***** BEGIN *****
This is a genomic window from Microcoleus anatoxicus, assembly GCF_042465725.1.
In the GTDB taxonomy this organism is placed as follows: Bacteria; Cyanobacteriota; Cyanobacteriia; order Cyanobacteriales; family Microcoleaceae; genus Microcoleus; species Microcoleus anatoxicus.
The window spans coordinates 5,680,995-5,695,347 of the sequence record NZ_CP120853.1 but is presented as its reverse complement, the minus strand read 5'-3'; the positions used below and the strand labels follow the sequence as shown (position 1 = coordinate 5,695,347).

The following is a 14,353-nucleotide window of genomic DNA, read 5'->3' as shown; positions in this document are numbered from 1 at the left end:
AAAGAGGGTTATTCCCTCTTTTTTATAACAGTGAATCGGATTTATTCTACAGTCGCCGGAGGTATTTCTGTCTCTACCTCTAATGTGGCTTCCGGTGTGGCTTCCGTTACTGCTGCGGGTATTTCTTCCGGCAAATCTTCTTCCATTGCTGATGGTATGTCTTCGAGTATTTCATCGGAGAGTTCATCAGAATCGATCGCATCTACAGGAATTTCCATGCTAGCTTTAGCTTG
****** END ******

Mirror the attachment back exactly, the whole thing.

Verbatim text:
This is a genomic window from Microcoleus anatoxicus, assembly GCF_042465725.1.
In the GTDB taxonomy this organism is placed as follows: Bacteria; Cyanobacteriota; Cyanobacteriia; order Cyanobacteriales; family Microcoleaceae; genus Microcoleus; species Microcoleus anatoxicus.
The window spans coordinates 5,680,995-5,695,347 of the sequence record NZ_CP120853.1 but is presented as its reverse complement, the minus strand read 5'-3'; the positions used below and the strand labels follow the sequence as shown (position 1 = coordinate 5,695,347).

The following is a 14,353-nucleotide window of genomic DNA, read 5'->3' as shown; positions in this document are numbered from 1 at the left end:
AAAGAGGGTTATTCCCTCTTTTTTATAACAGTGAATCGGATTTATTCTACAGTCGCCGGAGGTATTTCTGTCTCTACCTCTAATGTGGCTTCCGGTGTGGCTTCCGTTACTGCTGCGGGTATTTCTTCCGGCAAATCTTCTTCCATTGCTGATGGTATGTCTTCGAGTATTTCATCGGAGAGTTCATCAGAATCGATCGCATCTACAGGAATTTCCATGCTAGCTTTAGCTTG